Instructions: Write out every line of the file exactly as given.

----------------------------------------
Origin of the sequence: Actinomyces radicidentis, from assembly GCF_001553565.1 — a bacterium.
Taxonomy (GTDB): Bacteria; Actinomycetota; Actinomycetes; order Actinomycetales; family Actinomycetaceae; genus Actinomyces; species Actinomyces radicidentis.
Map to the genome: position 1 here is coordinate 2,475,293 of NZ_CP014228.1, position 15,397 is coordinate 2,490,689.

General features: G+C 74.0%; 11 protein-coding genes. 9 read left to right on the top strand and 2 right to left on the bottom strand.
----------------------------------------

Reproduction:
Origin of the sequence: Actinomyces radicidentis, from assembly GCF_001553565.1 — a bacterium.
Taxonomy (GTDB): Bacteria; Actinomycetota; Actinomycetes; order Actinomycetales; family Actinomycetaceae; genus Actinomyces; species Actinomyces radicidentis.
Map to the genome: position 1 here is coordinate 2,475,293 of NZ_CP014228.1, position 15,397 is coordinate 2,490,689.

General features: G+C 74.0%; 11 protein-coding genes. 9 read left to right on the top strand and 2 right to left on the bottom strand.